One thing prospective investors watch out for is the cohesion and consistency of policy frameworks. And, sadly, this has, somewhat, been missing in Nigeria’s oil and gas sector.

Again, autogas, surprisingly, is not the entirely clean energy many think it is. There has been an intense debate as to the amount of methane released into the environment in the process of gas exploration and transportation and if it defeats its green goals.

Methane is a fast-acting greenhouse gas with enormous short-term impacts on the climate. But one thing has been agreed on: methane leaks virtually at all the stages along the gas value chain and its impacts are well documented. This is particularly disturbing because methane heats up the climate over 80 times more than an equivalent amount of carbon dioxide (CO2) in the first 20 years after it is released into the atmosphere. After 20 years most of the methane becomes CO2, which can last for hundreds of years.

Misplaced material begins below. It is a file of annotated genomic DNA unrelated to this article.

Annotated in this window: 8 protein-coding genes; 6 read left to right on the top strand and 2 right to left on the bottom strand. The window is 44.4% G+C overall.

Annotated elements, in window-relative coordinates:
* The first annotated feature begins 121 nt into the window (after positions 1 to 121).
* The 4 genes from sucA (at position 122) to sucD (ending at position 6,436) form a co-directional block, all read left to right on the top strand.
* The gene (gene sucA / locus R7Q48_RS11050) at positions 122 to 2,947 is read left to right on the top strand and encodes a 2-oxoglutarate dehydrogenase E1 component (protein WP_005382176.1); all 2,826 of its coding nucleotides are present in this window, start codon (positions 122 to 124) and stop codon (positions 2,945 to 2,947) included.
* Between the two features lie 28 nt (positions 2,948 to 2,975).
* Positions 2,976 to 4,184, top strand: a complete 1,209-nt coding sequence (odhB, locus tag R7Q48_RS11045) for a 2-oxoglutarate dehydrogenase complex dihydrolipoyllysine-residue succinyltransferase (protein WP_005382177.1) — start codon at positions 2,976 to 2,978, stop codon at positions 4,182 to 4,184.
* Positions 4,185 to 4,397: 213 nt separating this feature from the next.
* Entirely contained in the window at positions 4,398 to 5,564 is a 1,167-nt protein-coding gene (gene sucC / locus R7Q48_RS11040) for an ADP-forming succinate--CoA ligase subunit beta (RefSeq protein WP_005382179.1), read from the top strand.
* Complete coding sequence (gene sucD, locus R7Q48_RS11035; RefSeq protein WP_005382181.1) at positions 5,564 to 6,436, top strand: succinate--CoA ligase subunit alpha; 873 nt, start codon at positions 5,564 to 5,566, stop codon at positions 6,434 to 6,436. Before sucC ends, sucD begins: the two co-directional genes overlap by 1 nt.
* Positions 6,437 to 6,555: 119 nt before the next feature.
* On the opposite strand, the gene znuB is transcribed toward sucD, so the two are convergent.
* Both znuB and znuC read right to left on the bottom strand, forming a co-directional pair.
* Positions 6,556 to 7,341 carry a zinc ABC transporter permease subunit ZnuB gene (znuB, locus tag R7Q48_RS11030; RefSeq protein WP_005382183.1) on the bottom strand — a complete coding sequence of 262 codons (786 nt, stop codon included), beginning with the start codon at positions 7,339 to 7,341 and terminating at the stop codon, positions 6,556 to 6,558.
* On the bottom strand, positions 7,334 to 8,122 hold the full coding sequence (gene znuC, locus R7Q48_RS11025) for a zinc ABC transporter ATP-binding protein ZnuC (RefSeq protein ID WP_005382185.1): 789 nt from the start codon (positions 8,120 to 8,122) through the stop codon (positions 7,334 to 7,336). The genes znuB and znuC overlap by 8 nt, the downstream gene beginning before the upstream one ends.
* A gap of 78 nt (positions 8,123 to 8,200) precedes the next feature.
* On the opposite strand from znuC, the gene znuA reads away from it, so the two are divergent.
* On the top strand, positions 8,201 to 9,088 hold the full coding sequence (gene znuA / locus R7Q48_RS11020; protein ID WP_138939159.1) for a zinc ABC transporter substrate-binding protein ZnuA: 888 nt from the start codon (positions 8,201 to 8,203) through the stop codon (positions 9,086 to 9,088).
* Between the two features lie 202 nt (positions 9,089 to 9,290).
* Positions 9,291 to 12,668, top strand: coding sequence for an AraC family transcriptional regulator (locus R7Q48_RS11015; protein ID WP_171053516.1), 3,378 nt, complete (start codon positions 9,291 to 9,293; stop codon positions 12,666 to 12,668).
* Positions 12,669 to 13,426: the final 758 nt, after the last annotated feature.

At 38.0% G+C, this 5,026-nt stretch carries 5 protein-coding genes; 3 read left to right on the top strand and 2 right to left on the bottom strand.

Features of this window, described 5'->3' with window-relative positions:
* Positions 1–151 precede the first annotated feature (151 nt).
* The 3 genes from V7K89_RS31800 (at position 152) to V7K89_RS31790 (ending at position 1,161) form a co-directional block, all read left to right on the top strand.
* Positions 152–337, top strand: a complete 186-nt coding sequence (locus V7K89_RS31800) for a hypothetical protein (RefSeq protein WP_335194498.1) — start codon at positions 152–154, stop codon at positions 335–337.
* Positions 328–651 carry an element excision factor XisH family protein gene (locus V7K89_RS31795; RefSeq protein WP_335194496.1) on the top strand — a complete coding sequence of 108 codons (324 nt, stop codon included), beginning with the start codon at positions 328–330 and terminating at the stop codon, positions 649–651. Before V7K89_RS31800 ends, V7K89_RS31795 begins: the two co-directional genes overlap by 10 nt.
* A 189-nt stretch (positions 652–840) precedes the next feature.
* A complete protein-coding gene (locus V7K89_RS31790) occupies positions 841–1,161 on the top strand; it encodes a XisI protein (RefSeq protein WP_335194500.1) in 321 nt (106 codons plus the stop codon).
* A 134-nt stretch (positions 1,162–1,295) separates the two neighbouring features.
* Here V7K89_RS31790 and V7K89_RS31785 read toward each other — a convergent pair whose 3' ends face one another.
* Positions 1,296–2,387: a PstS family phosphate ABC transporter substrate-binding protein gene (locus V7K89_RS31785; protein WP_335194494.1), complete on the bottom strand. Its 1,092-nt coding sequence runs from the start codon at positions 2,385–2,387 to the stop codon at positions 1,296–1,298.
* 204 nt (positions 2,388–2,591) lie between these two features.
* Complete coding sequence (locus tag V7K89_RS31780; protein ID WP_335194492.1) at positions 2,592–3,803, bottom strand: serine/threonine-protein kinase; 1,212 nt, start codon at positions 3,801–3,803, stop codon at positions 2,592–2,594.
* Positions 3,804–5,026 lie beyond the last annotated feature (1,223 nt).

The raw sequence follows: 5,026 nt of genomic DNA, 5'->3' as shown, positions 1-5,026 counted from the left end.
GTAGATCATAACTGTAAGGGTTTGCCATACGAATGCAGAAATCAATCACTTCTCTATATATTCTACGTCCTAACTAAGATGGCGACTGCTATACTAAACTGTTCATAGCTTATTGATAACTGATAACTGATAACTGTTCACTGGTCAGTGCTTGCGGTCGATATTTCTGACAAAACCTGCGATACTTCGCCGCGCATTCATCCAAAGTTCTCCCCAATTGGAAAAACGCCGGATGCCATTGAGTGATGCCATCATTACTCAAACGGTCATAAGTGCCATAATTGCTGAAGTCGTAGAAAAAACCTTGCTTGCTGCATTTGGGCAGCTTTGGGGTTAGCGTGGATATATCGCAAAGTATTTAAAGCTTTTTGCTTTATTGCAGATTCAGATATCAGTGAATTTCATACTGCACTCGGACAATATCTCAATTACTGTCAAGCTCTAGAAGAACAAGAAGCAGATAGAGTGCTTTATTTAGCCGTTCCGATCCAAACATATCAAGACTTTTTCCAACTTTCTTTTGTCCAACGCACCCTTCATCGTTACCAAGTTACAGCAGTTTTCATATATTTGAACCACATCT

Climate goals require the energy sector to be decarbonized by mid-century. This means that both coal and gas must be phased out. Replacing coal plants with new gas plants will not cut emissions by nearly enough, even if methane leakage is kept to a minimum. Current plans for gas production growth drastically overshoot climate-safe models and are a bridge to climate disaster, a recent study found.

 

  • This story was produced under the NAREP Oil and Gas 2021 fellowship of the Premium Times Centre for Investigative Journalism.